Mass examination in organized populations at industrial enterprises made it possible to bring to light a statistically significant different effect of the level of productive labor and sport activity on the prevalence of frequent alcohol consumption as one of CHD risk factors. A sufficient degree of regular physical training made a considerable effect on a decrease in CHD prevalence.
In the cross-sectional population study of 411 subjects aged 35-64 years and longitudinal 5.5-year follow-up of 157 aged 20-54 years, a relationship was examined between pulse blood flow to the cerebral vessels, their tone as assessed by rheoencephalography and resistance to arterial hypertension, coronary heart disease, and brain vascular lesions. The proportion of healthy persons (without the above-mentioned diseases) was shown to be larger if the pulse blood flow to the cerebral vessels was higher and their tone was lower. In the longitudinal study, the probability to remain healthy was demonstrated to be increased with elevated pulse flow to the cerebral vessels.
This is the first paper in a four-part series that presents an updated protocol for selective longitudinal health maintenance of asymptomatic adults. Five conditions related to atherosclerotic diseases are reviewed with reference to six generally accepted screening criteria. A recommendation is made for each condition and is compared, when appropriate, with the recommendations of the Canadian Task Force on the Periodic Health Examination. In the fourth paper, the recommendations will be combined into a practical health maintenance flow sheet for use by primary care physicians.
We have developed a targeted approach to identification of high-risk patients in British Columbia, Canada, as an initial strategy for the prevention of coronary disease. Patients with the diagnosis of familial hypercholesterolemia have been identified through the Lipid Clinic. First degree relatives of these persons and subsequently identified individuals will be screened for the presence of hypercholesterolemia. Using this approach, the likelihood of identifying persons at high risk is high, close to 50%. The program will also allow collection of data on factors affecting the expression of hyperlipidemia and atherosclerosis and their response to therapy. In an effort to establish the infrastructure that would be necessary for identification and management of such patients throughout the province, a Lipid Clinic Outreach Program has been developed. The objective is to provide each community in the province with expertise to manage hyperlipidemia without traveling to a major urban area. With this infrastructure in place, this will serve patients who have premature atherosclerosis due to other causes and will also form the framework for dissemination of heart health policies and programs by different levels of government, voluntary and professional organizations, as well as the private sector. From a targeted family centered pilot program, a broad approach to the prevention of coronary artery disease in this community will be possible.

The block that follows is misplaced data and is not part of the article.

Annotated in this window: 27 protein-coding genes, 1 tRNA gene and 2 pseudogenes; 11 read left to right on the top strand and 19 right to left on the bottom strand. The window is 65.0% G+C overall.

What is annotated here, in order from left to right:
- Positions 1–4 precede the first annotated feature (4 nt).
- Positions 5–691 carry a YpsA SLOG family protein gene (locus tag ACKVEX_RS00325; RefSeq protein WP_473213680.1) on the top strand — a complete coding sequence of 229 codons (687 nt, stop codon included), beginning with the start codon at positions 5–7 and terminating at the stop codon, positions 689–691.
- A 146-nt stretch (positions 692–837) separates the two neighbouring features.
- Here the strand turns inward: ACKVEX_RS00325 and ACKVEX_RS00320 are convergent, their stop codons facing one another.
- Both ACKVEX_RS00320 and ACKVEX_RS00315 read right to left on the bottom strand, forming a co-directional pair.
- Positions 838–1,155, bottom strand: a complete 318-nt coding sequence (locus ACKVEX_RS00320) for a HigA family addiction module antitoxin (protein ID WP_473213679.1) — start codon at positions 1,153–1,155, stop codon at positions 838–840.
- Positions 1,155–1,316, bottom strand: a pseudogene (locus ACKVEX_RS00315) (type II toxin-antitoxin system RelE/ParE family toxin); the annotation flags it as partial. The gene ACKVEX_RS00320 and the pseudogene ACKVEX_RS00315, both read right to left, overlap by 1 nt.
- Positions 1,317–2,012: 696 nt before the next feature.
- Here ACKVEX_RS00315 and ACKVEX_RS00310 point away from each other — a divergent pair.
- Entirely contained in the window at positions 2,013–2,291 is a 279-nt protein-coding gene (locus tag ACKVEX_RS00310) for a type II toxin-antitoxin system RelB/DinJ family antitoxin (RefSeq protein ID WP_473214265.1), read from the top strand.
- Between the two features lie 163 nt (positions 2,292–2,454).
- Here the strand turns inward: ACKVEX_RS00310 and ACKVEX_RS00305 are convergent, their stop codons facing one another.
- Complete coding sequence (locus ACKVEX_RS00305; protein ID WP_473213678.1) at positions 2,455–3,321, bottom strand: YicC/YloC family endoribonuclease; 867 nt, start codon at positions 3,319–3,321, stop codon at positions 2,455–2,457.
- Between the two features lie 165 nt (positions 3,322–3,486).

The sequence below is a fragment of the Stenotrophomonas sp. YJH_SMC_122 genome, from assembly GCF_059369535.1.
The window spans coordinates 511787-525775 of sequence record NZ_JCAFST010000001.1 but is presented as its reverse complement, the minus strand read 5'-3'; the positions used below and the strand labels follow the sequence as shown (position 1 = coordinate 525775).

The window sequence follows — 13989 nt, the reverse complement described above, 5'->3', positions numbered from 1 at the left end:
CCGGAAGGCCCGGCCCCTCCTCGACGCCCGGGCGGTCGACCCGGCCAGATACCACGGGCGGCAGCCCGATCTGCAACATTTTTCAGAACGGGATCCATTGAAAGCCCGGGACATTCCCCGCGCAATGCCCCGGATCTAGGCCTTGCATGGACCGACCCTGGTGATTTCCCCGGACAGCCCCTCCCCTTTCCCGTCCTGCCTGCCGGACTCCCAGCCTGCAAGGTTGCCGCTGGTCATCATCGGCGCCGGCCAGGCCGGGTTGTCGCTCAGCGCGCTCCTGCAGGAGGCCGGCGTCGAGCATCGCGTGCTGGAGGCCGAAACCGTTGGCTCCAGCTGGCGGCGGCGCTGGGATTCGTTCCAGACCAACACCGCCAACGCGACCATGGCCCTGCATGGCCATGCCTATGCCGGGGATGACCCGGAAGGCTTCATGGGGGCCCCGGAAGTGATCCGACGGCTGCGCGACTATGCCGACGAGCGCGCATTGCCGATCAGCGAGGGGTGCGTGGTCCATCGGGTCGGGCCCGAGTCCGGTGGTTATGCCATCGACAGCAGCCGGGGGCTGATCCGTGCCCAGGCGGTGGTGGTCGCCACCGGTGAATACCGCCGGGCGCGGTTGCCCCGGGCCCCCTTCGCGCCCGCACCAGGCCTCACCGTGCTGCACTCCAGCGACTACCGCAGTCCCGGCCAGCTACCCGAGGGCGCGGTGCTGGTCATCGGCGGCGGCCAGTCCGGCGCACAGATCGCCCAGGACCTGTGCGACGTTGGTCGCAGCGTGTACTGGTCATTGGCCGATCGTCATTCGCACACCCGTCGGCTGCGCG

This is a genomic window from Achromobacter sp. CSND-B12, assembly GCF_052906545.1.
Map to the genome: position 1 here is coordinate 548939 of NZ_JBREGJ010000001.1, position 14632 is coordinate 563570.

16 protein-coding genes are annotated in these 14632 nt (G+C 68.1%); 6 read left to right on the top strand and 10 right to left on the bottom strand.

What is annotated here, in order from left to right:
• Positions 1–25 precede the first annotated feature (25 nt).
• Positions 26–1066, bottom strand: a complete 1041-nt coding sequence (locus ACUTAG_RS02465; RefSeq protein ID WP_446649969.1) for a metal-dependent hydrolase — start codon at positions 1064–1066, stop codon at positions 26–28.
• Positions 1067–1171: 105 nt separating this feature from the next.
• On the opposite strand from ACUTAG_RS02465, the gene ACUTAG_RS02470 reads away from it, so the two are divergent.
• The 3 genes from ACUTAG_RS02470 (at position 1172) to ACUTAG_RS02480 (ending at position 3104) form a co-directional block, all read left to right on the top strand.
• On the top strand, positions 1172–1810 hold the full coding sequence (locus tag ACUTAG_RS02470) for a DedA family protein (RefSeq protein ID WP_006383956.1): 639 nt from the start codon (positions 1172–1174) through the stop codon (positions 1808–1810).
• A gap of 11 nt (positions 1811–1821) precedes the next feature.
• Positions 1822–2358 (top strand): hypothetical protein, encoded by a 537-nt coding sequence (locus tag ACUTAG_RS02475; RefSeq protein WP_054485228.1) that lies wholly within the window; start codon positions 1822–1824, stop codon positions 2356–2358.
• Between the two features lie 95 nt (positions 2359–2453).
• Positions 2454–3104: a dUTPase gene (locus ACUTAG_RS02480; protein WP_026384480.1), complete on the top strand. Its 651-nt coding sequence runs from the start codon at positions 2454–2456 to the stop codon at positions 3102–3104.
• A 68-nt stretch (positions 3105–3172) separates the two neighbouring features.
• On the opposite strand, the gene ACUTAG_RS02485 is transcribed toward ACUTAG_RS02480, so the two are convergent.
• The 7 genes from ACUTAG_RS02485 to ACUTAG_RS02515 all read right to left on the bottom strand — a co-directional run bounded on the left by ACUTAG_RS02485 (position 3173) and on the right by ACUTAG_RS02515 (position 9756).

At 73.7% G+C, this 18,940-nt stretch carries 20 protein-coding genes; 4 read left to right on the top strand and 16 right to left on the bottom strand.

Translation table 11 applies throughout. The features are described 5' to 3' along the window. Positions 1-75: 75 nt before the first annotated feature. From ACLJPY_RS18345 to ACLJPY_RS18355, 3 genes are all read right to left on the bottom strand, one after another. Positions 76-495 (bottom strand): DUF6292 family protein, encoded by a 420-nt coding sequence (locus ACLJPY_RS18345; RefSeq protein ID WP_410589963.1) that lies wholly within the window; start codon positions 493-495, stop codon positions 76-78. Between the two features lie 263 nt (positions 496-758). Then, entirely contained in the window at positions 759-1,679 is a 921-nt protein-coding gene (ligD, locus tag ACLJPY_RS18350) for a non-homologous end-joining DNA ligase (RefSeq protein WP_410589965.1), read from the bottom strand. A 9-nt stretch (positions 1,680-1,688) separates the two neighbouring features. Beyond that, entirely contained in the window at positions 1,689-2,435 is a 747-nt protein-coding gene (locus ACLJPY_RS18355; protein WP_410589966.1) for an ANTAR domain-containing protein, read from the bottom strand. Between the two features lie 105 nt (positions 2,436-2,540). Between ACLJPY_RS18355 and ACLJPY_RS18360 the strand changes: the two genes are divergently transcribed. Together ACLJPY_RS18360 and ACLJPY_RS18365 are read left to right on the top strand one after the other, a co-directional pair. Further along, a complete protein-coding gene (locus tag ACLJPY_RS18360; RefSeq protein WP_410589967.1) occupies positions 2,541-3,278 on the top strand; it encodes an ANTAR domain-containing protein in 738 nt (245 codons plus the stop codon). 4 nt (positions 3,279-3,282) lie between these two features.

BACKGROUND: Familial hypercholesterolemia (FH) is one of the most common genetic metabolic disorders and is associated with a high risk of premature coronary heart disease. Primary prevention directed at lifestyle changes, combined with preventive medical treatment, is the most important way to reduce the risk of coronary heart disease in individuals with FH. Knowledge about the condition and adherence to drug treatment may facilitate reaching treatment goals. OBJECTIVE: The purpose of this study was to describe disease knowledge and adherence to treatment in patients with FH. SUBJECTS AND METHODS: Seventy-four patients, more than 18 years of age, with FH were asked to participate. A questionnaire on disease knowledge about FH and adherence to drug treatment was sent to the patients. Response rate was 92% (n = 68). Drug treatment, laboratory results, blood pressure, and smoking were also documented. RESULTS: Most patients knew about cholesterol, prevention, and the reason for drug treatment but were less informed about the risk of genetic transmission and family history. No significant correlation was found between knowledge and low-density lipoprotein cholesterol level. A significant, negative correlation between adherence and low-density lipoprotein cholesterol level was found (r = -.354, P
To evaluate the ability of doctors in primary care to assess risk patients' risk of coronary heart disease.
Continuing medical education meetings, Ontario and Quebec, Canada.
Community based doctors who agreed to enroll in the coronary health assessment study.
Ratings of coronary risk factors and estimates by doctors of relative and absolute coronary risk of two hypothetical patients and the "average" 40 year old Canadian man and 70 year old Canadian woman.
253 doctors answered the questionnaire. For 30 year olds the doctors rated cigarette smoking as the most important risk factor and raised serum triglyceride concentrations as the least important; for 70 year old patients they rated diabetes as the most important risk factor and raised serum triglyceride concentrations as the least important. They rated each individual risk factor as significantly less important for 70 year olds than for 30 year olds (all risk factors, P
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